Female Yeast Infection: Why Does It Affect More Women?

The female yeast infection is something that’s all too common: medical experts estimate that around three out of every four women will experience one at least once in their lifetime, some women will get it even more often.

Candida Albicans

Both the male and female yeast infection is caused by a fungus known as candida albicans. This is a microorganism present in our bodies that generally does us no harm, thanks to the fact that our body keeps a balance with good and bad bacteria.

However, when this balance becomes uneven, candida can grow resulting in a yeast infection.

What Makes the Female Yeast Infection More Common?

Although both men and women can have candida albicans within their bodies, and can both suffer from yeast infections, women are more likely to suffer due to a number of risk factors.

It’s estimated that around 25%-50% of all women naturally have the candida albicans microorganism in their body, which can cause the infection when it gets out of balance. The majority of the time it does no harm, but it can get disrupted.

Candida can be disrupted in both men and women by factors such as high blood sugar and antibiotics. However, many other risk factors are more common to women than men.

Risk Factors Unique to Women

Women are far more likely to develop a yeast infection during pregnancythan at any other time in their life, especially during the second trimester. It isn’t uncommon for women to notice differences in their vaginal discharge at this time. This is because the body is going through a number of changes.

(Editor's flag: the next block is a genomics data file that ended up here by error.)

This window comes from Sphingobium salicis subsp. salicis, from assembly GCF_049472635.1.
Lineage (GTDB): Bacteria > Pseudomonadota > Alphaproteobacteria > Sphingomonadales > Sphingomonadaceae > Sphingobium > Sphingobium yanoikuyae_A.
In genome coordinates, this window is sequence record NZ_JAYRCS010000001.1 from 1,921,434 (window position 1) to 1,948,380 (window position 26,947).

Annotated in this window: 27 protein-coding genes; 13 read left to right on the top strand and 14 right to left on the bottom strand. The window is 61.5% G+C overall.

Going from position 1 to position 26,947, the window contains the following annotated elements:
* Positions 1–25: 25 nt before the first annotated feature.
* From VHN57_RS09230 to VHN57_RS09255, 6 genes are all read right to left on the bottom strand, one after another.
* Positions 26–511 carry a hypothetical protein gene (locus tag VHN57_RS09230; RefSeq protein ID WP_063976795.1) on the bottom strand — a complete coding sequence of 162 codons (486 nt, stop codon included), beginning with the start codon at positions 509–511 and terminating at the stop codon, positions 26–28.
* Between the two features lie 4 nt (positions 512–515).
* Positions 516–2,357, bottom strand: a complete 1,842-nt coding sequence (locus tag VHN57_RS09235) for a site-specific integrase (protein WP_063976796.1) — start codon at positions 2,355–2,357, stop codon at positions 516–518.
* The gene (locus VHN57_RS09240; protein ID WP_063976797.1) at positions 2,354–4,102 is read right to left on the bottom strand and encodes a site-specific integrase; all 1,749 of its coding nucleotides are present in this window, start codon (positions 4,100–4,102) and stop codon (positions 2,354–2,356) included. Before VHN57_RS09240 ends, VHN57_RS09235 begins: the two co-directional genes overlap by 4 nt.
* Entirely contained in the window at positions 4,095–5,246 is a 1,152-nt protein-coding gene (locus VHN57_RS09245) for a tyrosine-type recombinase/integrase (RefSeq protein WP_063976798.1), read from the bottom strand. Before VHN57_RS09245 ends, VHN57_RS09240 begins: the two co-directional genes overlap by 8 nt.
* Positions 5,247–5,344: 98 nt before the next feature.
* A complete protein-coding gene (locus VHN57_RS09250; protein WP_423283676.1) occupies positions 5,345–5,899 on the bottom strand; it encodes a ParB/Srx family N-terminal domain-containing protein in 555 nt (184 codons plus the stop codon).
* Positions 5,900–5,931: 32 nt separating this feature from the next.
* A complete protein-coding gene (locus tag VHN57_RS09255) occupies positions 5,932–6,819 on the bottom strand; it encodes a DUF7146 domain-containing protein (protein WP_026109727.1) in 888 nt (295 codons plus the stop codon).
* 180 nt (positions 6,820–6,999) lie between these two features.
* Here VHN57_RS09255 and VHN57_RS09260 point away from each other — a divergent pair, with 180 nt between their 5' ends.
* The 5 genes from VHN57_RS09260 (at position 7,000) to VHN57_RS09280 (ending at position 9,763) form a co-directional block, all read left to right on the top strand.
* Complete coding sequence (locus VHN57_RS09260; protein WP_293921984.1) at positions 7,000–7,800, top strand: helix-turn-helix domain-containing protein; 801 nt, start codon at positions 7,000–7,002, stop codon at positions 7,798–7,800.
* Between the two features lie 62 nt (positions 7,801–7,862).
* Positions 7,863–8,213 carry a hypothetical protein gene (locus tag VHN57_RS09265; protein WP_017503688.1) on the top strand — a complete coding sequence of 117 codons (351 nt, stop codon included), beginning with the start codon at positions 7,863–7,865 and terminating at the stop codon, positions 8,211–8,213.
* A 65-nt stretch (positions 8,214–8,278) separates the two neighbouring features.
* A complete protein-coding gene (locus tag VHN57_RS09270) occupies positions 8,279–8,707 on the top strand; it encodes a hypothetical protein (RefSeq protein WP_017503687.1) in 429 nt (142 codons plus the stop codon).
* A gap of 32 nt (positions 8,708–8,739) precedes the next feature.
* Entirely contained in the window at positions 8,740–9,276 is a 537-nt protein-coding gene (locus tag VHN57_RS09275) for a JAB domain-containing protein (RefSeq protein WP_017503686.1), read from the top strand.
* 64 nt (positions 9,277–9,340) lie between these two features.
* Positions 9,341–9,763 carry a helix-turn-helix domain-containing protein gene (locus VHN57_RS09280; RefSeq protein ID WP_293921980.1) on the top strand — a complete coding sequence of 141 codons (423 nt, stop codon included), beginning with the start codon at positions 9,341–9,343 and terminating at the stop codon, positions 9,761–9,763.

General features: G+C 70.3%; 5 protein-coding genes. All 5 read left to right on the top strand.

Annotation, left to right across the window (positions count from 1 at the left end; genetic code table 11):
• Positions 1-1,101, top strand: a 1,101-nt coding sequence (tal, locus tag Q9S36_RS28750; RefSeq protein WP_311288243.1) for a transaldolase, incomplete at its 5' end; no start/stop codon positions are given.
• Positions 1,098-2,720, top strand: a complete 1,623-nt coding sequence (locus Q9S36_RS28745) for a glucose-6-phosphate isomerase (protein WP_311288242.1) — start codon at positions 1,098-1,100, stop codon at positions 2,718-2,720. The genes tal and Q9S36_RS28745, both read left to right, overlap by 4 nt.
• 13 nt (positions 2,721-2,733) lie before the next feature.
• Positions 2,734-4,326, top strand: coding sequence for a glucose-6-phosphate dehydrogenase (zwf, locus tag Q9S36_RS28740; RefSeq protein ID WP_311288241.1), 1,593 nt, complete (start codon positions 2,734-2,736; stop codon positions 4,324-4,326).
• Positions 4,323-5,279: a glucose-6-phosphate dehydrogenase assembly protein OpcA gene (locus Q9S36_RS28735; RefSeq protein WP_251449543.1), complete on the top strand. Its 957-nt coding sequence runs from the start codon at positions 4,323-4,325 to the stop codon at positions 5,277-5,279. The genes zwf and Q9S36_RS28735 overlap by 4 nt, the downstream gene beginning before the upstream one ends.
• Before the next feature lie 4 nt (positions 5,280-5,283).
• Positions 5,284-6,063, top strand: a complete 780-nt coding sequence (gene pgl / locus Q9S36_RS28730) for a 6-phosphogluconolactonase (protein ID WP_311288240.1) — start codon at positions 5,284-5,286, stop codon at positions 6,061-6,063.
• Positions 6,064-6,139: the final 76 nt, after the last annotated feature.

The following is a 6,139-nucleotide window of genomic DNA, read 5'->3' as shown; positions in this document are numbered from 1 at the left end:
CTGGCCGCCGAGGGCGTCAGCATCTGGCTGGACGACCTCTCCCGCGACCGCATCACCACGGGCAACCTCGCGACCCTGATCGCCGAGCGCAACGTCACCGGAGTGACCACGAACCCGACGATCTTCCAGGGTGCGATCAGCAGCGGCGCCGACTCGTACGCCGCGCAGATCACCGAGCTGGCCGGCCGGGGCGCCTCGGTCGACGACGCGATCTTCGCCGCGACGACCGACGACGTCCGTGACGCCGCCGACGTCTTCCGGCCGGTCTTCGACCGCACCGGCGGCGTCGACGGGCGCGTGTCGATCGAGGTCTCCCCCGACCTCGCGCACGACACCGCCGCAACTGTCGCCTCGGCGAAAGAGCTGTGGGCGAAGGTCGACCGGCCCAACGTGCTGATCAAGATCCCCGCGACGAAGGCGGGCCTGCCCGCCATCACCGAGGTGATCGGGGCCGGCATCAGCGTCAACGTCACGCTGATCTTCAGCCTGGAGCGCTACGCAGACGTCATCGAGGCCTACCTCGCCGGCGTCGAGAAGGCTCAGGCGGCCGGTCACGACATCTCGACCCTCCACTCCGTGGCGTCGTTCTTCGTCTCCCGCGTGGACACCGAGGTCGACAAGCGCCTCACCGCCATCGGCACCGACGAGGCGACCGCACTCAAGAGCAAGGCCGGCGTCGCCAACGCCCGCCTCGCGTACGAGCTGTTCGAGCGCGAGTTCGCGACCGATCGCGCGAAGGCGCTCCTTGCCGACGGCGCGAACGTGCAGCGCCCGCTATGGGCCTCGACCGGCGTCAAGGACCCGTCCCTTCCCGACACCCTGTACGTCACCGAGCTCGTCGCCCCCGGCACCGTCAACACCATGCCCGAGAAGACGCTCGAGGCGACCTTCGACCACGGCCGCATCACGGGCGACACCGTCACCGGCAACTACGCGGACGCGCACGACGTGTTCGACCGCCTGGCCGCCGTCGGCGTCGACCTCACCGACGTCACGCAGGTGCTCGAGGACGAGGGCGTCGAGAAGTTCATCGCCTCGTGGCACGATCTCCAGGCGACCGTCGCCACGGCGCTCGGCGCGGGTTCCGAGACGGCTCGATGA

The changes that pregnancy causes in the body means that more sugar is present in the vagina. In turn, this feeds yeast which can increase and cause an infection.

Hormones play a big role, where increased levels of estrogen can create imbalances within the vagina. This is why women are also at greater risk of yeast infection when taking an estrogen-based birth control pill.

The candida albicans fungus is more likely to grow in women if they make use of products such as feminine hygiene sprays or deodorants. Women are also more susceptible as they get older and go through menopause.

What Can You Do?

Although the female yeast infection is more common than the male, it doesn’t mean that you’ll definitely get one just because you’re a woman.
If you want to reduce the risk, then use unscented tampons, bubble baths, and pads, avoid tight fitting underwear, and avoid douching.

If you do develop a yeast infection and have never had one before, remember to get an official diagnosis from a doctor.

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